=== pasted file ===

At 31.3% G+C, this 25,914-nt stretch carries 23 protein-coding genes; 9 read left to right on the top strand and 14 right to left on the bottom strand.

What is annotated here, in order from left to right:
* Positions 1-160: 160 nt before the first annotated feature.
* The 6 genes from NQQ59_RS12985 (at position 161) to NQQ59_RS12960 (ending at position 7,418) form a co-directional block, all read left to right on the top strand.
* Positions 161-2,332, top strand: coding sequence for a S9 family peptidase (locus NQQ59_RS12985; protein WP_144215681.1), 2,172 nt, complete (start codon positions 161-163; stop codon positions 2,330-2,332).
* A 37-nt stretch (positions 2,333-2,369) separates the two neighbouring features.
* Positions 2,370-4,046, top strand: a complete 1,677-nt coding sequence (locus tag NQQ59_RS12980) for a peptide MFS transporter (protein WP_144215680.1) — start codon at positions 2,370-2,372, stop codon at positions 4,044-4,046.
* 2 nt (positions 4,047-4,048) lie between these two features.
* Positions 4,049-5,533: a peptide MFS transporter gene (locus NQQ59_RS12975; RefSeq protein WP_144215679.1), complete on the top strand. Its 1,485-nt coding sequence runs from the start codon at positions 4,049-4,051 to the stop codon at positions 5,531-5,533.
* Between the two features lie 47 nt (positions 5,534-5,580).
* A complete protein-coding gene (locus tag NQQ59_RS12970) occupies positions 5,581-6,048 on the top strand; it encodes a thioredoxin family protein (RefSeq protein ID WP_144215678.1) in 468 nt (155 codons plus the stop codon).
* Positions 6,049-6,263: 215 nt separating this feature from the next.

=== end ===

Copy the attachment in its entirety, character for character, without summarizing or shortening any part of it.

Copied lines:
At 31.3% G+C, this 25,914-nt stretch carries 23 protein-coding genes; 9 read left to right on the top strand and 14 right to left on the bottom strand.

What is annotated here, in order from left to right:
* Positions 1-160: 160 nt before the first annotated feature.
* The 6 genes from NQQ59_RS12985 (at position 161) to NQQ59_RS12960 (ending at position 7,418) form a co-directional block, all read left to right on the top strand.
* Positions 161-2,332, top strand: coding sequence for a S9 family peptidase (locus NQQ59_RS12985; protein WP_144215681.1), 2,172 nt, complete (start codon positions 161-163; stop codon positions 2,330-2,332).
* A 37-nt stretch (positions 2,333-2,369) separates the two neighbouring features.
* Positions 2,370-4,046, top strand: a complete 1,677-nt coding sequence (locus tag NQQ59_RS12980) for a peptide MFS transporter (protein WP_144215680.1) — start codon at positions 2,370-2,372, stop codon at positions 4,044-4,046.
* 2 nt (positions 4,047-4,048) lie between these two features.
* Positions 4,049-5,533: a peptide MFS transporter gene (locus NQQ59_RS12975; RefSeq protein WP_144215679.1), complete on the top strand. Its 1,485-nt coding sequence runs from the start codon at positions 4,049-4,051 to the stop codon at positions 5,531-5,533.
* Between the two features lie 47 nt (positions 5,534-5,580).
* A complete protein-coding gene (locus tag NQQ59_RS12970) occupies positions 5,581-6,048 on the top strand; it encodes a thioredoxin family protein (RefSeq protein ID WP_144215678.1) in 468 nt (155 codons plus the stop codon).
* Positions 6,049-6,263: 215 nt separating this feature from the next.